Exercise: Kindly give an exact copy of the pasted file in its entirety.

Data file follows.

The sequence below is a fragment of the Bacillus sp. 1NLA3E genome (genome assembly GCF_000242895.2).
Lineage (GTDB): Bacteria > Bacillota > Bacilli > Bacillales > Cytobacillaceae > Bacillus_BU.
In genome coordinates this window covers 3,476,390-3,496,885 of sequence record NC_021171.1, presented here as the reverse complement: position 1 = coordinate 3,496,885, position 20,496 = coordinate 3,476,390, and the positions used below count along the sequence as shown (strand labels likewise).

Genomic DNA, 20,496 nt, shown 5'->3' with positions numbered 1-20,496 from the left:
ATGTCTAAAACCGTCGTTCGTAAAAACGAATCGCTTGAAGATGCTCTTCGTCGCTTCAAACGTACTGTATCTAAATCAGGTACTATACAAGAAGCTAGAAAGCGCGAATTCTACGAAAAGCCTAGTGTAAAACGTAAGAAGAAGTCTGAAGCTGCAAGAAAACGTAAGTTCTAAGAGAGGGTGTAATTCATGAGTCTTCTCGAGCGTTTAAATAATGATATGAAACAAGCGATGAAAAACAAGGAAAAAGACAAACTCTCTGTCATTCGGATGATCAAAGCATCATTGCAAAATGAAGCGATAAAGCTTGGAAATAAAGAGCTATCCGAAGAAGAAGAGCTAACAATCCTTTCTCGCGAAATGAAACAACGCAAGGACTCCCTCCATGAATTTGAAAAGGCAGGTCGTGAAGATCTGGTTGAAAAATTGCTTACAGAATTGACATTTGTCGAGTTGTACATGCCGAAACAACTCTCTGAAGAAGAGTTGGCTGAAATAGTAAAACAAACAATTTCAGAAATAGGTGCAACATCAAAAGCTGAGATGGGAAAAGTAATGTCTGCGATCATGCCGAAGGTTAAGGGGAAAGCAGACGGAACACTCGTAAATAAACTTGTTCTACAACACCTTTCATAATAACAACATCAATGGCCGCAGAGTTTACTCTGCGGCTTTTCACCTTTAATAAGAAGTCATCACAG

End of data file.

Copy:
The sequence below is a fragment of the Bacillus sp. 1NLA3E genome (genome assembly GCF_000242895.2).
Lineage (GTDB): Bacteria > Bacillota > Bacilli > Bacillales > Cytobacillaceae > Bacillus_BU.
In genome coordinates this window covers 3,476,390-3,496,885 of sequence record NC_021171.1, presented here as the reverse complement: position 1 = coordinate 3,496,885, position 20,496 = coordinate 3,476,390, and the positions used below count along the sequence as shown (strand labels likewise).

Genomic DNA, 20,496 nt, shown 5'->3' with positions numbered 1-20,496 from the left:
ATGTCTAAAACCGTCGTTCGTAAAAACGAATCGCTTGAAGATGCTCTTCGTCGCTTCAAACGTACTGTATCTAAATCAGGTACTATACAAGAAGCTAGAAAGCGCGAATTCTACGAAAAGCCTAGTGTAAAACGTAAGAAGAAGTCTGAAGCTGCAAGAAAACGTAAGTTCTAAGAGAGGGTGTAATTCATGAGTCTTCTCGAGCGTTTAAATAATGATATGAAACAAGCGATGAAAAACAAGGAAAAAGACAAACTCTCTGTCATTCGGATGATCAAAGCATCATTGCAAAATGAAGCGATAAAGCTTGGAAATAAAGAGCTATCCGAAGAAGAAGAGCTAACAATCCTTTCTCGCGAAATGAAACAACGCAAGGACTCCCTCCATGAATTTGAAAAGGCAGGTCGTGAAGATCTGGTTGAAAAATTGCTTACAGAATTGACATTTGTCGAGTTGTACATGCCGAAACAACTCTCTGAAGAAGAGTTGGCTGAAATAGTAAAACAAACAATTTCAGAAATAGGTGCAACATCAAAAGCTGAGATGGGAAAAGTAATGTCTGCGATCATGCCGAAGGTTAAGGGGAAAGCAGACGGAACACTCGTAAATAAACTTGTTCTACAACACCTTTCATAATAACAACATCAATGGCCGCAGAGTTTACTCTGCGGCTTTTCACCTTTAATAAGAAGTCATCACAG